That's interesting. We'll have to ask Matthew Chapman, because he wrote that. Obviously, he believes that. It's an interesting question. Putting it towards Shana, it's just that she's so locked up in her world. I always felt like that she never trusted herself or her own instincts because if she did the things she wanted to do, it led her to a very dark and bad place. I think she's very repressed. Sometimes that happens in life. You meet people - male, female, old, young - and you have a chemistry with them and it's unexplainable. I think that it's quite scary. Clearly, [Gavin] enhances that.

Joe and Gavin are pretty stubborn in their beliefs. How do you see the characters in The Ledge?
I would say that I feel that the actors brought more substance to it. I didn't see them as completely black and white. I think that's what interesting in the story: that idea of "Don't judge a book by its cover." "What you see is what you get" - it's not very true in this situation because they've had such colorful experiences. In that moment, maybe their views are black and white, but ultimately you see that comes from the loss and pain they've all experienced.

Without giving away any spoilers, there's a very dramatic, emotional scene involving your character at the end of The Ledge. What kind of direction did you get to prepare for that scene?
Actually to be honest, Matthew and I did get on that day. I didn't scream at him, but I kind of got angry at him at one point in the day. Because the shooting schedule was so tight, I sat bound to a chair with a ball in my mouth literally for about six hours and didn't get a close-up until they said, "Sorry we have to wrap now. This day is over." I had maybe a minute to do all that performance ... It was so rushed and not fair in a way to me. I was really mad about that.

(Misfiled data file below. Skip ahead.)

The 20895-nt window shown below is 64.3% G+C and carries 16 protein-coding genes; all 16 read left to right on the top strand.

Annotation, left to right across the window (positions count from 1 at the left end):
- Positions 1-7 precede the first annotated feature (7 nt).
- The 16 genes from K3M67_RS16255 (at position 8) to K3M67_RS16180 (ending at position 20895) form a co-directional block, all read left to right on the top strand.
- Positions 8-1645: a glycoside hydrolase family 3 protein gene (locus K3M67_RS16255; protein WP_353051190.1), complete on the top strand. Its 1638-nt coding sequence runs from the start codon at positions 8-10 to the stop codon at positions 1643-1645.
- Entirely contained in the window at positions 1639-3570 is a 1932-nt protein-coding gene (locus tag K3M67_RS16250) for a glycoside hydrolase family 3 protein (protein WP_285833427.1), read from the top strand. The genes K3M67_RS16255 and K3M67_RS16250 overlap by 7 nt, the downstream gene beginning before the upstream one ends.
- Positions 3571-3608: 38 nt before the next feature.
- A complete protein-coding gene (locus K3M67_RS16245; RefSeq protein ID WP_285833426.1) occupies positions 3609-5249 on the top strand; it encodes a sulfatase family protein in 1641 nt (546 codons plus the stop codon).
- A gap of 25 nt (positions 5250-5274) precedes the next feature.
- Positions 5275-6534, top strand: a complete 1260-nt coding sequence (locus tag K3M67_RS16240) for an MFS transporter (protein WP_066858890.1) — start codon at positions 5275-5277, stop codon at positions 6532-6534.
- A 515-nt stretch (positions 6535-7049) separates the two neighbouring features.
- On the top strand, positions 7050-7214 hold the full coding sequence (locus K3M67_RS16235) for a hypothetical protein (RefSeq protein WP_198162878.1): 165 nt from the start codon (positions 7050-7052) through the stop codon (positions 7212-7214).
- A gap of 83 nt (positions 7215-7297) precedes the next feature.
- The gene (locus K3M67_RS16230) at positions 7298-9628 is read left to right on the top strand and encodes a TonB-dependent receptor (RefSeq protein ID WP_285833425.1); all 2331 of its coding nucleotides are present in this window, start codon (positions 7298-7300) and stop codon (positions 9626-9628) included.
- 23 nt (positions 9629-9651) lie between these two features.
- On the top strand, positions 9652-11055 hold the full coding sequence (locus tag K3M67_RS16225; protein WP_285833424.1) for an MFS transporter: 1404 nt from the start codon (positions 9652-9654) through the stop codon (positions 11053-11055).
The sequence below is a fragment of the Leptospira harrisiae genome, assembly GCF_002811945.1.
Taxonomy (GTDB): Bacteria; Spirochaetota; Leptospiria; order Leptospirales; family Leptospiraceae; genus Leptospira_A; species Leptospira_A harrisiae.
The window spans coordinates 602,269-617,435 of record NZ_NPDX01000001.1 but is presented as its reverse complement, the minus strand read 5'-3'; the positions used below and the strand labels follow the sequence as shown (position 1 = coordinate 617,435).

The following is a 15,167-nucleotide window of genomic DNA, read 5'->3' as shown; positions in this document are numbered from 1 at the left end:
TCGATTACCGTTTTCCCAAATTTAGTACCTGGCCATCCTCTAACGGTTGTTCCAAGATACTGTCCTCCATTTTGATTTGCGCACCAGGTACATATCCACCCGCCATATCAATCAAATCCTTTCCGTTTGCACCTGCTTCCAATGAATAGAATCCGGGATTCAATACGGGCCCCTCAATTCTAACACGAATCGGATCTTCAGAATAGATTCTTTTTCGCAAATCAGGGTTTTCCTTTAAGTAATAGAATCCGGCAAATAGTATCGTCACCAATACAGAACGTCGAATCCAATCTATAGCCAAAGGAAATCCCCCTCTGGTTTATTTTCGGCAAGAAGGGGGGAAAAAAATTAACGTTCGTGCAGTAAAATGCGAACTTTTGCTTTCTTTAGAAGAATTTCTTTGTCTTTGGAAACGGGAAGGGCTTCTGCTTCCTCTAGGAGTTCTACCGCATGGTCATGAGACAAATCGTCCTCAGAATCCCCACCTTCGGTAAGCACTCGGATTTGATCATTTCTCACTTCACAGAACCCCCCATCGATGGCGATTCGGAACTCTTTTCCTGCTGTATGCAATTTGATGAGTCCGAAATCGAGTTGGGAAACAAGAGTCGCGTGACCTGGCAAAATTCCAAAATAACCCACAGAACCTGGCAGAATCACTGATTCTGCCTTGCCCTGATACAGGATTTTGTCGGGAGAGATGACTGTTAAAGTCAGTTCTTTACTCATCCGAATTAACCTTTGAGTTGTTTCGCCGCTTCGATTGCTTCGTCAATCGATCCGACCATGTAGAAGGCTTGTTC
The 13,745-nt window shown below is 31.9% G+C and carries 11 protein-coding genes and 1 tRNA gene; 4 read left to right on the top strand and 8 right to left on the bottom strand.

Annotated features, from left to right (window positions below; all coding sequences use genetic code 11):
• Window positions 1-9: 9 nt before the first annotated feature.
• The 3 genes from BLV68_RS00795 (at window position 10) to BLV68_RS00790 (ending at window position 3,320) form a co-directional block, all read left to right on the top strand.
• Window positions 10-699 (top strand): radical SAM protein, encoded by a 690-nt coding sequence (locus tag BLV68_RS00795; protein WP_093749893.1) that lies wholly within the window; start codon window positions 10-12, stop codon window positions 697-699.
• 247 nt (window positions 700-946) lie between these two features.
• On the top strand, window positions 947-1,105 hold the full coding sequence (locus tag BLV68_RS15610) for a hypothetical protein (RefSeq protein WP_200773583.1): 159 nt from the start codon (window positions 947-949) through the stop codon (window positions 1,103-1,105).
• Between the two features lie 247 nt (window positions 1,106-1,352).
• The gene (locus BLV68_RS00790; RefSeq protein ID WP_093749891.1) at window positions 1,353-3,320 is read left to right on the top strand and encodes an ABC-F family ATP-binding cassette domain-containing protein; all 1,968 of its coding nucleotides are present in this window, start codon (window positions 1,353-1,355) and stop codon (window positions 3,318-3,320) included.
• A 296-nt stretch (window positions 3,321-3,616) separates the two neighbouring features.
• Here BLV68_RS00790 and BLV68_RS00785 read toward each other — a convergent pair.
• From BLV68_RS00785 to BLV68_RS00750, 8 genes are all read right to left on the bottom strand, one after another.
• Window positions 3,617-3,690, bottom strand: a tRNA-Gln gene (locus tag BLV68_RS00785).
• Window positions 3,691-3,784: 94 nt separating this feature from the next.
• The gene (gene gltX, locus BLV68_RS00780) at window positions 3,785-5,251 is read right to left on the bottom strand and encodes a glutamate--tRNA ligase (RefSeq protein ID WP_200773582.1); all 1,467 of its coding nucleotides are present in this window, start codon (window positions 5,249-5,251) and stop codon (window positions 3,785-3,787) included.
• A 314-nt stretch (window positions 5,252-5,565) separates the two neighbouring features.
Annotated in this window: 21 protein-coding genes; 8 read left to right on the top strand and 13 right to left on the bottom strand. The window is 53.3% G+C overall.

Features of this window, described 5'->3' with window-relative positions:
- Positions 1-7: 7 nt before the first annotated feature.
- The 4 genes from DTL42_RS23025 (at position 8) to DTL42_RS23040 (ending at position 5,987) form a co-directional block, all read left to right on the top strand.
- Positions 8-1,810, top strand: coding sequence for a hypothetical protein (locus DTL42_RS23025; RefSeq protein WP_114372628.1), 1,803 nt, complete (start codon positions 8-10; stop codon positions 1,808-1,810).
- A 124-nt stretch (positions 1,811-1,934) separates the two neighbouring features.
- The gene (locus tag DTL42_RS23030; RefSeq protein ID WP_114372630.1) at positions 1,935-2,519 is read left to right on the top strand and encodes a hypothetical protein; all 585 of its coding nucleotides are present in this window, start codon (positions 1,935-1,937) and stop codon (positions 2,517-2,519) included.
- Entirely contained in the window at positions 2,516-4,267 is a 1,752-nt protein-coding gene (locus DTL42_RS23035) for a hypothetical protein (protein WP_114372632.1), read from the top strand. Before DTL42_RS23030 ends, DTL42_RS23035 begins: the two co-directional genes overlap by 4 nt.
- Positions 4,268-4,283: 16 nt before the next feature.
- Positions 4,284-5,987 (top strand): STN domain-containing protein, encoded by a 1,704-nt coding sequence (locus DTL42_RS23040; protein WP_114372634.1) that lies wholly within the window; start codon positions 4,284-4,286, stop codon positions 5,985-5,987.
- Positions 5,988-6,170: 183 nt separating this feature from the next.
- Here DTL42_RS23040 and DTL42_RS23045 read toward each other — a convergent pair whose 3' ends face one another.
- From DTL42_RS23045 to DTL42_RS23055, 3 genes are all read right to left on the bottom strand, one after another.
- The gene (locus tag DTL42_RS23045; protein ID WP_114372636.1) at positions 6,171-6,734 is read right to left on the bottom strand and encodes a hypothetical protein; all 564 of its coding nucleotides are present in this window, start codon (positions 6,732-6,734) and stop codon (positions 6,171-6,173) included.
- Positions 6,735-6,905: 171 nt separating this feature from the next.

So you were really tortured in order to do that scene?
Yes, but I didn't have to stay like that. I did that for Patrick because I wanted to be able to be fully present for him. Making movies this small, when you really don't have a lot of time is hard, because at the end of the day all the creative people want to make the best movie possible, but where the money comes from - the producers - yes, they want to make the best movie, but they also want to make the cheapest movie possible. I don't mean that in a critical way. It is what it is. There's no more money. When it's the 10th hour or the 12th hour, there is no overtime. You have to walk away and it's really hard sometimes, because if you didn't get to finish everything that you wanted to or realize everything that you wanted to, to let it go is really hard.

Early in your film career, you did blockbuster films like Armageddon and The Lord of the Rings movies, but recently you've been doing low-budget independent films, such as The Ledge and Super. Do you find working on lower-budget films more challenging?
Well, it's interesting because a lot of these films might not get made if they weren't made in that form. And so that's great, because these interesting projects are getting to actually happen. It was really fun for to make [The Ledge] and to make Super. The last film I had done before that was The Incredible Hulk, and I had taken a year off and I hadn't worked. It was really interesting. On The Incredible Hulk, we could go double-time and triple-time to shoot for 24 hours if we wanted to, and had all the money in the world to some extent. To make a movie like [The Ledge] where everyone is init for the passion of the project, it's kind of thrilling in a way too to think, "OK, you've got this much money, these people and this many days. Go!" There's a thrill in that to test yourself in that and see what you can get done.